Preview Of The Meaty Undercard For Paul Williams – Sergio Martinez

ATLANTIC CITY, N.J. — There are three noteworthy fights on the undercard of the middleweight Paul Williams-Sergio Martinez main event Saturday, although the best of them won’t be on HBO. That’s just for me and the people who decided to come to AC. Nyah-nyah-nyah-nyah-boo-boo. Here’s the rundown:

  • Chris Arreola-Brian Minto. This heavyweight fight is on HBO, somehow. I’m all in favor of Arreola being back in the ring right away, and I’m all in favor of this exciting and charismatic man being back on HBO soon despite losing his last fight, a game but failed attempt at Vitali Klitschko. Arreola needs a confidence-building fight in the wake of that loss, his first. But Minto, by my read, has virtually no chance of winning. I like Minto; he’s a tough guy who’s been in some exciting fights himself. But he’s not in Arreola’s class. I’m not saying that this is a terrible undercard fight, per se — if it were a main event, I’d be bitching like crazy — but HBO has raised the bar high enough this year for what fights they’re willing to put on air that I’m not of the mind this reaches that level, especially when combined with a similar mismatch it aired a few weeks ago when junior middleweight Alfredo Angulo demolished Harry Joe Yorgey. Both Angulo-Yorgey and Arreola-Minto are borderline undercard fights. HBO has shown it is committed to airing fights of young boxers it believes have star potential, and that’s fine — I’d just prefer they do what they did with junior lightweight Robert Guerrero when, after a setback, he had to fight his soft touch on ESPN2 before taking another tough fight on HBO. Official prediction: Arreola wins by corner stoppage in a fight that goes on too long. (Anybody wanna play “guess Arreola’s weight” before Friday’s weigh-in, by the way? I’m going optimistic: 245.)
  • Carlos Quintana-Jesse Feliciano. Quintana was going to fight Joshua Clottey on the undercard of Saturday’s original lineup, but when Kelly Pavlik pulled out of the Williams fight, Top Rank, promoter of Pavlik and Clottey was no longer involved in the card. That would have been a highly worthwhile undercard fight. Instead, we’re left with Quintana against a guy who’s really tough and determined but not much else. Feliciano is so bad on defense that his career has seen him take a ton of punches, and truthfully I thought he was retired — he’d lost his last two fights by knockout and last fought in April of 2008. Quintana’s been out of the ring for more than a year himself, but he’s the skilled guy, the guy with top-10-level talent in whatever division he’s in — he’s gone back and forth on whether he’s a welterweight or has moved on to junior middleweight. Quintana’s been sparring with Williams to get him ready, but it’s a long layoff. Even if Quintana’s rusty, Feliciano may not have enough left in the gas tank to give him trouble, but if he does, watch out. This one could heat up fast. Official prediction: A slightly rusty Quintana plays it safe and boxes to a one-sided decision.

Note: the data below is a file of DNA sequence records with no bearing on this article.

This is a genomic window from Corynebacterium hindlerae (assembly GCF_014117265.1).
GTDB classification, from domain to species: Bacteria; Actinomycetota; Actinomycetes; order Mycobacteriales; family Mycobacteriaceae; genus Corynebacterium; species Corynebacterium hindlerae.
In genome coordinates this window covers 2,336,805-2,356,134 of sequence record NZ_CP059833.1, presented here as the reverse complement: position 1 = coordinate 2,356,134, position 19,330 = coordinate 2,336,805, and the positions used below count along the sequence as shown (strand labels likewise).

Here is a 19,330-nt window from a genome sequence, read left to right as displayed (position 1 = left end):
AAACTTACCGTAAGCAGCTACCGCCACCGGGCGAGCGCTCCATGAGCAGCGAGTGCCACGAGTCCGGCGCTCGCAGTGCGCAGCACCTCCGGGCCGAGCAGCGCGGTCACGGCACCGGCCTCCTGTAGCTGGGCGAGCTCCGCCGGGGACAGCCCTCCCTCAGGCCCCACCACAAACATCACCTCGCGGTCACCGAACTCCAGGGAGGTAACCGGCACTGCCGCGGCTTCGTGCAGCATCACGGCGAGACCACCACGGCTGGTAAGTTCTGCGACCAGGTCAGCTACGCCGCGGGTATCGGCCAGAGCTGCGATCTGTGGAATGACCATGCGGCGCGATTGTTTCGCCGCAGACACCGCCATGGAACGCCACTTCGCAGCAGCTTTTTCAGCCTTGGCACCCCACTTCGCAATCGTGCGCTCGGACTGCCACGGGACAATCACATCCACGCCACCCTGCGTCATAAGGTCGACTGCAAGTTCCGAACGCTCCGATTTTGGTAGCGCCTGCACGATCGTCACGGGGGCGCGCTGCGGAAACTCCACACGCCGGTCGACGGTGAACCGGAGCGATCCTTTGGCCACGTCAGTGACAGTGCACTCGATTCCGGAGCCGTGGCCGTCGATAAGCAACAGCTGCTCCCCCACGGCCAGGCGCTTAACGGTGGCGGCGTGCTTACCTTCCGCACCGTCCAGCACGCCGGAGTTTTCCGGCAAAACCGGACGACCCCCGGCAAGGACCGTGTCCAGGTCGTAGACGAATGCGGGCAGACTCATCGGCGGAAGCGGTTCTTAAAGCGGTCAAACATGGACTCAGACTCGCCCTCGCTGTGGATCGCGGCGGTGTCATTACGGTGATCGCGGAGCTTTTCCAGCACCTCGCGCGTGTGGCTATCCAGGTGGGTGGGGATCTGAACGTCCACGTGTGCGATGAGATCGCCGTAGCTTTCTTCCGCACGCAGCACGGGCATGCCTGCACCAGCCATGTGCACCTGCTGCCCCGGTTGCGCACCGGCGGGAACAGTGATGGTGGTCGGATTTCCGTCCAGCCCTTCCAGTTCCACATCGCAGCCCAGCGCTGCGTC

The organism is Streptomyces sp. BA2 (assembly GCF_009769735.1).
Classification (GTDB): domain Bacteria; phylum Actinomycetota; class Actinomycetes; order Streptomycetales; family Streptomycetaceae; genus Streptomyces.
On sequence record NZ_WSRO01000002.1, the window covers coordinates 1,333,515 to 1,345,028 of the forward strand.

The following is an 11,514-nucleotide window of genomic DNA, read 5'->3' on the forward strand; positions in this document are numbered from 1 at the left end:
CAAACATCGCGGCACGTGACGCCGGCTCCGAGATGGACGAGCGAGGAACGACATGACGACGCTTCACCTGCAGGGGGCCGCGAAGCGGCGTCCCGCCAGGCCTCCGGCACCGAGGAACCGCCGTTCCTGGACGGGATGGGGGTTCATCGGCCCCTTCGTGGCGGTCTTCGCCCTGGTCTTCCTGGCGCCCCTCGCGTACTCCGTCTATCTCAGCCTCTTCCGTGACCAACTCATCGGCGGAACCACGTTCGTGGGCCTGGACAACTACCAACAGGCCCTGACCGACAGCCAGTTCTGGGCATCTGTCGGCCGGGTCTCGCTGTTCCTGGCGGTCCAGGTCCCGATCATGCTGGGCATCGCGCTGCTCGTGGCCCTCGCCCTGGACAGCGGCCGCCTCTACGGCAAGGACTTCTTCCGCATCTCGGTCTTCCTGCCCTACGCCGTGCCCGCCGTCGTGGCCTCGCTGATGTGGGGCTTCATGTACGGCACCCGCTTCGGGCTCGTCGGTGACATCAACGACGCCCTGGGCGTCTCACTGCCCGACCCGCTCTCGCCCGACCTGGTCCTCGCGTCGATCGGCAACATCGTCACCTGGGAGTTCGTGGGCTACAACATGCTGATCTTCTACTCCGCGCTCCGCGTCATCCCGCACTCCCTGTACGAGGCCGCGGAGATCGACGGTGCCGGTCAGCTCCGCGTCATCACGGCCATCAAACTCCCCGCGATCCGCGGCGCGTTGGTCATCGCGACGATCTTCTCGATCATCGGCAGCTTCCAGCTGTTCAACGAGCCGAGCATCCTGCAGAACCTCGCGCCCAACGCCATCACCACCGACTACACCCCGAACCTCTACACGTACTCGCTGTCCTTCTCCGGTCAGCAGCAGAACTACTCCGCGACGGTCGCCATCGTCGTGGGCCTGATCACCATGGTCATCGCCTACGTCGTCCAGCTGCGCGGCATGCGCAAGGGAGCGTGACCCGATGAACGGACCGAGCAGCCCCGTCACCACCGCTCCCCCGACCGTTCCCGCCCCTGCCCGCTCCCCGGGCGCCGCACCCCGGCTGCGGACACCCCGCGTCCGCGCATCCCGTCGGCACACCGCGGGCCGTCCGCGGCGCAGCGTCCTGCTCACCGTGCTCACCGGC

• Tony Thompson-Chazz Witherspoon. Here’s the one I like. These are two American heavyweights on the outskirts of the division’s top-10, both pretty talented, but unable to beat the best foes of their career: Wladimir Klitschko for Thompson, Arreola for Witherspoon. They are both big guys — Thompson’s 6’5″, Witherspoon’s 6’4″ — who can box but aren’t afraid to mix it up, either. Arreola and Quintana are the bigger stars on the undercard, deservedly, but they’re not as evenly matched as Thompson and Witherspoon will be. This is the best fight on the undercard. Official prediction: Witherspoon fights a controlled fight against the older man and gets the decision.
When you go four fights down in an event and what’s waiting for you is Thompson-Witherspoon, all for what is a relatively small show, that’s pretty impressive work. Despite my mild gripes, thumbs up to Goossen-Tutor and DiBella Entertainment for getting a card like this together. If you live in the area and are looking for good entertainment Saturday evening, I’d recommend you get out to a fairly deep event for your money.

I’ll touch on the rest of the undercard, less noteworthy, Friday.

About Tim Starks

Tim is the founder of The Queensberry Rules and co-founder of The Transnational Boxing Rankings Board ( He lives in Washington, D.C. He has written for the Guardian, Economist, New Republic, Chicago Tribune and more.